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The FTC Is Overhauling Online Child Privacy Law

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The FTC has announced that it is broadening—now incredibly outdated—laws surrounding online child privacy. The changes will, in particular, make the regulations applicable to the mobile and social digital world we now inhabit.

The changes will be made to the Children's Online Privacy Protection Act (COPPA), which was originally put together all the way back in 1998. The updated version will now take into account social networks and smartphone apps. There are also set to be changes to the way personal data can be collected from children. From the Wall Street Journal:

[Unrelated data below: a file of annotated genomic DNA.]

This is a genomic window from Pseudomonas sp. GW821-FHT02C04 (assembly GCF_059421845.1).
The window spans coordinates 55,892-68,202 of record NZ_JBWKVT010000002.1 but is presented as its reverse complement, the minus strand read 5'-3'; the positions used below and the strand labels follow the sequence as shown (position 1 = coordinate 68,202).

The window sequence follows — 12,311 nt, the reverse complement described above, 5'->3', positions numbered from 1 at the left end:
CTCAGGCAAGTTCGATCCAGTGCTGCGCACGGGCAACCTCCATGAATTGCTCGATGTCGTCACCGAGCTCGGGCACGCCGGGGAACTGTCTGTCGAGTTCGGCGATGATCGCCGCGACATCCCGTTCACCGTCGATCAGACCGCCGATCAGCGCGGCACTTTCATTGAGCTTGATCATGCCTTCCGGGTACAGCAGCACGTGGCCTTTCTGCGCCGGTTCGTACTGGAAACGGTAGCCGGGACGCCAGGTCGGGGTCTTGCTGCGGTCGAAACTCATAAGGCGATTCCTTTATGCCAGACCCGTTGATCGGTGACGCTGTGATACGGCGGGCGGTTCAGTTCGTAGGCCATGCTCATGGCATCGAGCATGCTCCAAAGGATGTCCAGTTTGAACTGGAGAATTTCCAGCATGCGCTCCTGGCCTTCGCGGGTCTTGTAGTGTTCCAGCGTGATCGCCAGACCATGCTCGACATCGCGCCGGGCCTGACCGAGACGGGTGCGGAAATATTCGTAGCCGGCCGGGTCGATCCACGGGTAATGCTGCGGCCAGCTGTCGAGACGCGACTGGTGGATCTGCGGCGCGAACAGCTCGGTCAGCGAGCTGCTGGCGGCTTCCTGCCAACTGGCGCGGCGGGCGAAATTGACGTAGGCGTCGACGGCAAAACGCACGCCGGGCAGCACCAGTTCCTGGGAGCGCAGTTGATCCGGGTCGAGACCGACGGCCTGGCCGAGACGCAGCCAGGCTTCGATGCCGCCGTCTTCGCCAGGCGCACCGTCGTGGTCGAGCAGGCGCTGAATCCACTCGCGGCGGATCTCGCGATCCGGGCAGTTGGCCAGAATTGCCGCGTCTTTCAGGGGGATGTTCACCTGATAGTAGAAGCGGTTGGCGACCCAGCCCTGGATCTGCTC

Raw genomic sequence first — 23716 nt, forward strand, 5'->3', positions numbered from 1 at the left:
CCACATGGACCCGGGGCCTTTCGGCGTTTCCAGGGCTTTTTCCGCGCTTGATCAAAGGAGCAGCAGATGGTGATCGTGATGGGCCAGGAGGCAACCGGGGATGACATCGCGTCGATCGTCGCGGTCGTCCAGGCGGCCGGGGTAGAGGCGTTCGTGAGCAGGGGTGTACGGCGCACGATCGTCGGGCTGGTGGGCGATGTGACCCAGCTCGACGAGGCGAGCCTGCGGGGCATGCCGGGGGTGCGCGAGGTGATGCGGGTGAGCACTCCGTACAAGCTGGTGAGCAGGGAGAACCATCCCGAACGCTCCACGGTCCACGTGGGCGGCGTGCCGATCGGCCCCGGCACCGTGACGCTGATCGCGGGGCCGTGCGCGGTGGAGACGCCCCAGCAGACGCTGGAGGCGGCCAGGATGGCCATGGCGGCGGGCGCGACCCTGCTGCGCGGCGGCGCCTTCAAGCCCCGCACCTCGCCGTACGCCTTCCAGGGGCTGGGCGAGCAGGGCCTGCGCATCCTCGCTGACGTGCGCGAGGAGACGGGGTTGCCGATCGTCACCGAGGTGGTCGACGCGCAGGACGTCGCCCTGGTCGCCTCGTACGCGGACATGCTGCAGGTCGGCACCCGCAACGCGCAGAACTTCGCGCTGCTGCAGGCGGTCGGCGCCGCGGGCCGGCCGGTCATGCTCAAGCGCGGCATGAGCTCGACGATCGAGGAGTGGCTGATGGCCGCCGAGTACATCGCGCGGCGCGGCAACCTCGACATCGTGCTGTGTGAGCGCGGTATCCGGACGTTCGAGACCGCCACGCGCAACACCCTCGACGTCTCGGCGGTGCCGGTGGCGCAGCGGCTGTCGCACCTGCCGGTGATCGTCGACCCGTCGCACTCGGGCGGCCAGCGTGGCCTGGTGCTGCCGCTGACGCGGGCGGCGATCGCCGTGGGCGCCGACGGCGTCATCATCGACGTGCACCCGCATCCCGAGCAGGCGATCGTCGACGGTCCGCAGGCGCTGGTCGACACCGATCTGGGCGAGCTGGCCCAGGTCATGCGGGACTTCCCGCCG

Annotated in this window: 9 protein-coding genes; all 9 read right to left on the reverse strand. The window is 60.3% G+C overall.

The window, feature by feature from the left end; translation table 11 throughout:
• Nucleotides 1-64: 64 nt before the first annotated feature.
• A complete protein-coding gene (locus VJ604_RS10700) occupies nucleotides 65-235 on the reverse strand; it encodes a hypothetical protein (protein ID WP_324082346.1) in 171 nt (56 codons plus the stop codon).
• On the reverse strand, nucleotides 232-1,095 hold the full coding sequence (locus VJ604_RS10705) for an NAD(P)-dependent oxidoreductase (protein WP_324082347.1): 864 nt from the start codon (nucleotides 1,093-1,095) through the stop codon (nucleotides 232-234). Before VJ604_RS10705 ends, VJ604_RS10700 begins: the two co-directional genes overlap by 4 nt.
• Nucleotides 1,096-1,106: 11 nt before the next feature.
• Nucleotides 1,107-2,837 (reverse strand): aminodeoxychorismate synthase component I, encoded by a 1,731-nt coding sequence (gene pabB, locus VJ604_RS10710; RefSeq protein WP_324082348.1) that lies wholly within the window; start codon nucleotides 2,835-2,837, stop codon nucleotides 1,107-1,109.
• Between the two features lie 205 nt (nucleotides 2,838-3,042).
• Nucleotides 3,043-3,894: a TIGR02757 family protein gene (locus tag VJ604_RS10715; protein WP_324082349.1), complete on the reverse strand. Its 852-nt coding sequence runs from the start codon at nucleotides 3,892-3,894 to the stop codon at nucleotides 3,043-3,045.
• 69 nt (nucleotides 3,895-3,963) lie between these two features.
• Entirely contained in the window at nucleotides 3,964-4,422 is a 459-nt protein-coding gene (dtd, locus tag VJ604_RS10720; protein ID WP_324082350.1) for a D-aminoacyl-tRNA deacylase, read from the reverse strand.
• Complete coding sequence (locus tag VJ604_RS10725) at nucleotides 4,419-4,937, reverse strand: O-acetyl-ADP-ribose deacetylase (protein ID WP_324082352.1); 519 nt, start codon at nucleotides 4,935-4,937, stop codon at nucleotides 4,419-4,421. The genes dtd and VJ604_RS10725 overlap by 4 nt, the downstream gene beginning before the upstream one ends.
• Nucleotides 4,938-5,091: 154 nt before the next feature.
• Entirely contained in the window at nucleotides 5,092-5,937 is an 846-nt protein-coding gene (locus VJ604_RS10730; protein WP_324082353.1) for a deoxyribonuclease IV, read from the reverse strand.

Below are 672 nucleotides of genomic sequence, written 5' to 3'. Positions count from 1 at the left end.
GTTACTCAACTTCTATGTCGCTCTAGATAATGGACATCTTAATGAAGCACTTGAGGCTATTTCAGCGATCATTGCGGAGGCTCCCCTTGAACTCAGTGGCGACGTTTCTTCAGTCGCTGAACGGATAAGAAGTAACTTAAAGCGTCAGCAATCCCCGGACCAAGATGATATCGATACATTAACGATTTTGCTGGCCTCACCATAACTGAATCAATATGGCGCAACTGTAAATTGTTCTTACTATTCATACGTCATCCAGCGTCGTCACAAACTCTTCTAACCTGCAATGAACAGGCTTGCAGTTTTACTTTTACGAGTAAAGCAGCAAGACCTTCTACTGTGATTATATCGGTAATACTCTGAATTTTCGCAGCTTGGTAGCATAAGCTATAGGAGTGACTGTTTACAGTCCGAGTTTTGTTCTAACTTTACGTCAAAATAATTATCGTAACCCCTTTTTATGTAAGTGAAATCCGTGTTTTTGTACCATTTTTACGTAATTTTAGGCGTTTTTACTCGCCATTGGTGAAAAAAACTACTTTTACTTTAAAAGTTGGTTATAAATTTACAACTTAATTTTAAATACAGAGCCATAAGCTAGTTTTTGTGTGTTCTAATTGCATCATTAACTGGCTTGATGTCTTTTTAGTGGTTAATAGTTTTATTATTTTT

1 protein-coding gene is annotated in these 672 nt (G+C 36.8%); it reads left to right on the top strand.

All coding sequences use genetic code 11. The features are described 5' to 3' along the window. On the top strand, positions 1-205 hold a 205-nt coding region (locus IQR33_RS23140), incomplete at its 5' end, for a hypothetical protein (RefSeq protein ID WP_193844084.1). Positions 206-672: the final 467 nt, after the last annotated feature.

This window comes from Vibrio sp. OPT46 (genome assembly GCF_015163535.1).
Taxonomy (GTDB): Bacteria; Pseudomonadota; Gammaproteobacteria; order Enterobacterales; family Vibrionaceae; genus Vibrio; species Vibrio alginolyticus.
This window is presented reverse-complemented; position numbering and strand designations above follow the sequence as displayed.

Kids' apps and websites will now have to obtain parental consent before gathering photos, videos or geographic location, and before tracking kids' online behavior and passing along the data to other companies.


The new rules go into effect on July 1st next year. Despite earlier proposals to the contrary, the FTC has explicitly stated that app stores are exempt from responsibility for privacy violations by software sold on them. As a result, expect to see a push from advocacy groups that aims—but struggles—to make the likes of Apple and Google more accountable. [Wall Street Journal]

Image by flickingerbrad under Creative Commons license